From Doubt to Faith

Sometimes people will ask me if I ever doubt (in regards to God, of course). And they often seem surprised when I say “of course, all the time.” Pastors apparently aren’t supposed to doubt or question… ever. What they don’t realize is that I have complete faith in the existence of Something More in this universe – call it God, the Divine, Love energy, the Absolute, Goddess, Spirit or Higher Power. Whatever it is, I’ve felt it, experienced it and even heard it whisper.

(For the full audio version of this sermon, click here.)

My doubts, 99.9% of the time, are about what I believe about the Divine or what I’ve been taught about the Divine, not about whether the Divine actually exists. Let’s face it, there are many things that the institutional church insists that we believe, or do, that make no sense, or just don’t jive with an all-loving, all-forgiving God. Yet, as far as I remember, Jesus didn’t try to force specific beliefs or religious rules and laws on anyone. As one Jewish saying goes, “Love God and love your neighbor as yourself. All the rest is commentary.” Our churches are getting way too hung up on the commentary.

Moving from doubt to faith isn’t about finding some way to make the churches’ teachings palatable. It’s about keeping faith in the existence of Something More, while sorting through the commentary. The commentary deserves to be doubted. It was created by fallible human beings. For example, I have a student in my class who was told in Catholic grade school that he had to love God more than his mother. That made no sense to him. As far as he could tell, his mother did much more for him than God ever did. So, at a very young age he decided that the church wasn’t for him. Even now he calls himself an atheist; however, I would say that he is a very spiritual young man and is in touch with the Divine in a number of other ways. He doubted what he was supposed to believe, but has faith in his own spiritual path and experience of Something More.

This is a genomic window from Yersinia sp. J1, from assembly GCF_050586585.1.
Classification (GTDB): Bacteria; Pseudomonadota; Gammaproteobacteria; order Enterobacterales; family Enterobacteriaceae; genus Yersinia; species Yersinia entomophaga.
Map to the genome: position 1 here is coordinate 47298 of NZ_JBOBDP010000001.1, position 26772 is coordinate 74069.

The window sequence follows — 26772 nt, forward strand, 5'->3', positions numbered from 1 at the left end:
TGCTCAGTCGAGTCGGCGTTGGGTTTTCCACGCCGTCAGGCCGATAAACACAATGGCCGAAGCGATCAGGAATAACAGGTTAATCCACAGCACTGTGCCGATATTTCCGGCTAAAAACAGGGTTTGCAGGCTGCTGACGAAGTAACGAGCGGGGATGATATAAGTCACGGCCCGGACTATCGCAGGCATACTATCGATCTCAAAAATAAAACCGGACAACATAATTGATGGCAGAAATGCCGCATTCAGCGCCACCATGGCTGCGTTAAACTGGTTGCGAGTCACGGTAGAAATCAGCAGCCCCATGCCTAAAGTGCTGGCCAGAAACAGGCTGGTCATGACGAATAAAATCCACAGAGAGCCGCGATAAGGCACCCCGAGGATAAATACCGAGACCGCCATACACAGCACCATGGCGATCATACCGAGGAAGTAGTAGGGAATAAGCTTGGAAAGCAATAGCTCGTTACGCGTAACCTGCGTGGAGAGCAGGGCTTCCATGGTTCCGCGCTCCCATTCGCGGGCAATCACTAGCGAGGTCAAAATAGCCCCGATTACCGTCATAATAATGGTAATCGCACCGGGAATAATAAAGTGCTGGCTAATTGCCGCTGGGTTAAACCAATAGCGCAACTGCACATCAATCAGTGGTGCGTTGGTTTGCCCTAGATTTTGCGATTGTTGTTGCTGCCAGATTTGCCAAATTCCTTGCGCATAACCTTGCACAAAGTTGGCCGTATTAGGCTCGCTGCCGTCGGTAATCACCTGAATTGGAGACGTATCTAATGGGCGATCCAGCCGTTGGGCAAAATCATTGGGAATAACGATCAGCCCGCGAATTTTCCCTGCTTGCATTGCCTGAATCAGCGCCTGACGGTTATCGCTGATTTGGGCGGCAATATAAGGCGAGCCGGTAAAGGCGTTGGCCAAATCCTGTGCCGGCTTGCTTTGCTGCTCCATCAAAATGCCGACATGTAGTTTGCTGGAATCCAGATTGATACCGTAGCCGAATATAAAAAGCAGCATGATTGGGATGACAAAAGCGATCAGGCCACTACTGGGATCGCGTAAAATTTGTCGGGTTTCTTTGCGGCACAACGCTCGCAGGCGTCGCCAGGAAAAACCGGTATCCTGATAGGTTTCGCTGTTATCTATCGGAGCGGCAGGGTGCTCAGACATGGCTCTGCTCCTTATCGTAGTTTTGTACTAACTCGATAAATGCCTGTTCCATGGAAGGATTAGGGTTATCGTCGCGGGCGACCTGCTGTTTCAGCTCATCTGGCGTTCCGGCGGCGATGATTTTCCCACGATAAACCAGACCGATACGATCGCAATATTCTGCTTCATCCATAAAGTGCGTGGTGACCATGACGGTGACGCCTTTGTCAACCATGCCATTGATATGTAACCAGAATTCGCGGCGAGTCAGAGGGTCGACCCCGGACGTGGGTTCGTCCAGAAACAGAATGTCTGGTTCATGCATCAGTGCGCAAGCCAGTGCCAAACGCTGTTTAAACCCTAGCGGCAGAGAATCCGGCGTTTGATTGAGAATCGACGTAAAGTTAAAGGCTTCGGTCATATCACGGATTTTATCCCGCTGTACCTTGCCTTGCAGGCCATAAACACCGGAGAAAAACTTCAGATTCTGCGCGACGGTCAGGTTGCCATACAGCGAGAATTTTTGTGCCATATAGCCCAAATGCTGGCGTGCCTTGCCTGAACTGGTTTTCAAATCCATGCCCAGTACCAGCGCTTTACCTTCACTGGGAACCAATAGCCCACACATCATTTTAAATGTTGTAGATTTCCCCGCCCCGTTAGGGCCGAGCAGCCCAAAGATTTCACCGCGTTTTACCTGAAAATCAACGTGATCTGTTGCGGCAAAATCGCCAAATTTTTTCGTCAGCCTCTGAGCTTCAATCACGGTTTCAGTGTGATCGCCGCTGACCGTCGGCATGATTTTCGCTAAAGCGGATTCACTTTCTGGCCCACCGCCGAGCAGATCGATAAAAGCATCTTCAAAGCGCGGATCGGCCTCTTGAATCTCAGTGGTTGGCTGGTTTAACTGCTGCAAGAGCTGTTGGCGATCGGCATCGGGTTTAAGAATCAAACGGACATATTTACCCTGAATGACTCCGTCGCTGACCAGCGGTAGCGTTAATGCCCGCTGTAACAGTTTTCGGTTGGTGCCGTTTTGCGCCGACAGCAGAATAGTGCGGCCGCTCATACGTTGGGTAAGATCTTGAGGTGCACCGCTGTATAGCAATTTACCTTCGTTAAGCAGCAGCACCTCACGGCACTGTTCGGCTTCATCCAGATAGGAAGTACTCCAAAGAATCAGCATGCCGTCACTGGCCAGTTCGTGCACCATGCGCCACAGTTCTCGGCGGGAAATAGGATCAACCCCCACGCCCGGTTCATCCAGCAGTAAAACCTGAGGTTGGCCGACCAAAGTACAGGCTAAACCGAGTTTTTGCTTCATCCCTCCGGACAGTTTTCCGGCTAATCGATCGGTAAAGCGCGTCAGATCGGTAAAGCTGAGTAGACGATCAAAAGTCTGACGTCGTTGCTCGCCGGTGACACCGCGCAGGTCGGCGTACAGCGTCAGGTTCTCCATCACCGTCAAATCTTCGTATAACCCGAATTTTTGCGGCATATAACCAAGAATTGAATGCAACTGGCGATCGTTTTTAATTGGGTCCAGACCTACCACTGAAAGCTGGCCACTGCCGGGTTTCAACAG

Sometimes we forget that God is more than what we’ve been taught. We can let go of what we’ve been taught without letting go of God. We can move from doubt to faith by letting go of the things that don’t make sense and allowing ourselves to follow our heart and our experiences.

It took a Holy 2×4 to get Saul (aka “Paul” after his enlightenment) to let go of the commentary and focus on his experience of God. If you remember, Saul was a devout Jew who relentlessly persecuted Jesus’ followers because he felt they were violating the rules and teachings of the Jewish religion. It essentially amounted to an inquisition.

One day, on the road to Damascus, Saul saw a blinding light and heard a voice saying “Saul, Saul why are you persecuting me?” Saul fell on the ground and said, “Who are you Lord?” “I am Jesus, whom you are persecuting, now get up and go into the city and I’ll let you know what to do from there.” When the voice and light disappeared, Saul was left unable to see.

Three days later Jesus sent Ananias to lay hands on Saul, something like scales fell from his eyes and he could see again. Saul got up, was baptized, and had something to eat. His transformation, from doubt (complete unbelief actually) in Jesus to complete faith in his experience of Jesus, was finished. He began to preach and proclaim to everyone that he was wrong, and Jesus was the Son of God, the Messiah.

Metaphorically, Saul was blinded by his ignorance, his unwillingness to see a new perspective, and his tenacious adherence to his religious traditions and history. Then his eyes were opened by his experience and he saw everything in a new light. He found faith in Jesus.

Just like Saul, where we see and experience the Divine each day has no bearing on the dogma and doctrine of any religious institution. It’s really about being willing to see and experience love. Do we need a Holy 2×4? Or will we have trust and faith in our personal experiences of the Divine?

Mother Superior, in the Sound of Music, told the distraught and questioning Maria, “I always try to keep faith in my doubts.” Let go of the commentary if it doesn’t work for you. But keep faith in the loving, creative, compassionate presence of the universe. Keep faith in the love, beauty and synchronicity you experience in life.